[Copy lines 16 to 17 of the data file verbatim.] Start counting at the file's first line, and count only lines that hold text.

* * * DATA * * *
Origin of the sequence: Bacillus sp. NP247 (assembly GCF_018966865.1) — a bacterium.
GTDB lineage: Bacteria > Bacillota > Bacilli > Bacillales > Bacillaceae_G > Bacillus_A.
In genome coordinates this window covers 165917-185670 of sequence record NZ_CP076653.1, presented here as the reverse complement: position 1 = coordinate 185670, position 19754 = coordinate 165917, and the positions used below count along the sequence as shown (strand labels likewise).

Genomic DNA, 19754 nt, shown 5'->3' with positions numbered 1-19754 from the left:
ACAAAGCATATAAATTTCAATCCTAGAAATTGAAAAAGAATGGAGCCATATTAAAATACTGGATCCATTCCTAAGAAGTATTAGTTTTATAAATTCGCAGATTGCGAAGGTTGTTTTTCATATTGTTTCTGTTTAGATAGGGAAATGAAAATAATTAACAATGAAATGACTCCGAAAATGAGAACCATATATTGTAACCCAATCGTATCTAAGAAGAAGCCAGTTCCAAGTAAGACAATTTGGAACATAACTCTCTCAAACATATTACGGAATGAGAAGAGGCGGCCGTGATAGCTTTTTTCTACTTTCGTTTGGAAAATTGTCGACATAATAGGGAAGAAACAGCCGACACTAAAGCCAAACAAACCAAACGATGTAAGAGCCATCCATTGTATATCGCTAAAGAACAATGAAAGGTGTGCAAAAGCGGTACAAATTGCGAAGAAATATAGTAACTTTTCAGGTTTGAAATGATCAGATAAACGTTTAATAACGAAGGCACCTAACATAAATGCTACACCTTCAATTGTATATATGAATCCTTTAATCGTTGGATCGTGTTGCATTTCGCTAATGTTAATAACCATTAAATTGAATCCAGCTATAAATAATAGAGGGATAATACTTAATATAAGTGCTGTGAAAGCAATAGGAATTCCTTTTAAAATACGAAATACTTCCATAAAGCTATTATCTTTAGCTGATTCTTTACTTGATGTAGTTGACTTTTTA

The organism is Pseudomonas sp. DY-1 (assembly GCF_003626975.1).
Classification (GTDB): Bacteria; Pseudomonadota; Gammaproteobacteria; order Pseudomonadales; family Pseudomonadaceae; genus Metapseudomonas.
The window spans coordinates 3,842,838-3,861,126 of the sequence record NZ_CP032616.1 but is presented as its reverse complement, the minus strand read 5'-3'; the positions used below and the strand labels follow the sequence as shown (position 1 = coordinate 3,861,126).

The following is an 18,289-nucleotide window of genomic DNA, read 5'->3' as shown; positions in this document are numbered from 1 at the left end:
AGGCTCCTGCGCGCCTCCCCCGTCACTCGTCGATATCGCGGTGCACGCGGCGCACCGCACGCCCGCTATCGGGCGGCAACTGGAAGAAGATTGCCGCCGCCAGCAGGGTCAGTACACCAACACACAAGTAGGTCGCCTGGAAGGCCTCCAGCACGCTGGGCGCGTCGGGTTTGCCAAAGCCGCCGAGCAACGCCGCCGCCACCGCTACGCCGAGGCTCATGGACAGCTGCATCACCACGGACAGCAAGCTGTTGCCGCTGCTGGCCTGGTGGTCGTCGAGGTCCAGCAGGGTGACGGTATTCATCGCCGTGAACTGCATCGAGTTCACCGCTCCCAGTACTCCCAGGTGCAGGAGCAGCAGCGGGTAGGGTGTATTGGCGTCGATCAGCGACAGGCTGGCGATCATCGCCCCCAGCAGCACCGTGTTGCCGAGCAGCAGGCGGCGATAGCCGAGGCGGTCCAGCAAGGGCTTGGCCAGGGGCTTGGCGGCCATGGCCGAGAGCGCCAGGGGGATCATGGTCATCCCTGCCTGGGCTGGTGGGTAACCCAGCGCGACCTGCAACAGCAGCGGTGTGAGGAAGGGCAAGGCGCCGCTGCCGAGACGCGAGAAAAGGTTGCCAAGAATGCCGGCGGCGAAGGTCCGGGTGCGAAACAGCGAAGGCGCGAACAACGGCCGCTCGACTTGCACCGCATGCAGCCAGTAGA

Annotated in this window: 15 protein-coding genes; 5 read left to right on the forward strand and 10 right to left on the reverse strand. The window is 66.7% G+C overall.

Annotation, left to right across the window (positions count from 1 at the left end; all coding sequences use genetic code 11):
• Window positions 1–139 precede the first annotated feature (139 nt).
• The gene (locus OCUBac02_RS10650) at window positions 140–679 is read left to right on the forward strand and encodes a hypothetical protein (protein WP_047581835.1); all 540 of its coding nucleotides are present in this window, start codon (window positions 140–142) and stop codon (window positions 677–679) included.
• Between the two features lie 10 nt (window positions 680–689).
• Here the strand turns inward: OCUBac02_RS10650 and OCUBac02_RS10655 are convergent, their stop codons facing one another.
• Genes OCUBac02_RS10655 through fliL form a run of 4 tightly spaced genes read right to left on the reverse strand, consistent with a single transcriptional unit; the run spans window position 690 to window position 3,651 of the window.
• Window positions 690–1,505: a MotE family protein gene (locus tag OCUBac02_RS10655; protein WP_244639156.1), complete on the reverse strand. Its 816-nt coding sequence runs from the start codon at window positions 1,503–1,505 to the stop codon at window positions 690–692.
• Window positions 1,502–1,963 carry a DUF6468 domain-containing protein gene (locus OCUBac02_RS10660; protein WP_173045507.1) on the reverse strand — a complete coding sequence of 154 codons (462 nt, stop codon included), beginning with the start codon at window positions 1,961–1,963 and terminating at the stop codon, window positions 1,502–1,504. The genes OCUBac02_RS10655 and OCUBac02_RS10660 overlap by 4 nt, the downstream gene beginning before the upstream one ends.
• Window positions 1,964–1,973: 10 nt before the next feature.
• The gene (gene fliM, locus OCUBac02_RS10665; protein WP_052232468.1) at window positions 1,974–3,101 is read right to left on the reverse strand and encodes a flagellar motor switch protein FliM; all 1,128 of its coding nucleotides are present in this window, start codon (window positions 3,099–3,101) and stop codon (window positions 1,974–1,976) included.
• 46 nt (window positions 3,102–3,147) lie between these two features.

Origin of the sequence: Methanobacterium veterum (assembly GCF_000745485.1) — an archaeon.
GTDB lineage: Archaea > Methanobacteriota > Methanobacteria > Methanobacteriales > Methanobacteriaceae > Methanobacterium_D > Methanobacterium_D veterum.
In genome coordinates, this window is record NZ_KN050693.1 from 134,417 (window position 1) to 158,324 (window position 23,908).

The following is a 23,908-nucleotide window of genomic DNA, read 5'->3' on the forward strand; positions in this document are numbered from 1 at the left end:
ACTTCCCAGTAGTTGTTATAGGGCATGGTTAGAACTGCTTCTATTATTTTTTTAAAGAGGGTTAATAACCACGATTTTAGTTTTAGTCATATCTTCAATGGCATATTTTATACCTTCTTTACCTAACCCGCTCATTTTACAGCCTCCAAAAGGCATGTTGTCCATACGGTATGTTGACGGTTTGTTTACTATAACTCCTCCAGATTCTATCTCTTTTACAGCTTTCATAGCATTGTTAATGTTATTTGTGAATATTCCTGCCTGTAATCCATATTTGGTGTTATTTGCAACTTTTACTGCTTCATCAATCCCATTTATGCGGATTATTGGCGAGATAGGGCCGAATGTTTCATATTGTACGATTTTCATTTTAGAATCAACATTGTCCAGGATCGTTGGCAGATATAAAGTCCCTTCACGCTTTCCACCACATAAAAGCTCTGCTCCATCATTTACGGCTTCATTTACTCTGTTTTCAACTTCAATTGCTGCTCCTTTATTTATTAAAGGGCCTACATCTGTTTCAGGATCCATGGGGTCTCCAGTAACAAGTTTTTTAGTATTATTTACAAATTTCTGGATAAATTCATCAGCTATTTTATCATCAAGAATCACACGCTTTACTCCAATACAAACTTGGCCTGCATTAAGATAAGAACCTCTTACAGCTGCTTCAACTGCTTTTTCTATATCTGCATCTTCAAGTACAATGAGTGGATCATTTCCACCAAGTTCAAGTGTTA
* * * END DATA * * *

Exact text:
• Here the strand turns inward: OCUBac02_RS10650 and OCUBac02_RS10655 are convergent, their stop codons facing one another.
• Genes OCUBac02_RS10655 through fliL form a run of 4 tightly spaced genes read right to left on the reverse strand, consistent with a single transcriptional unit; the run spans window position 690 to window position 3,651 of the window.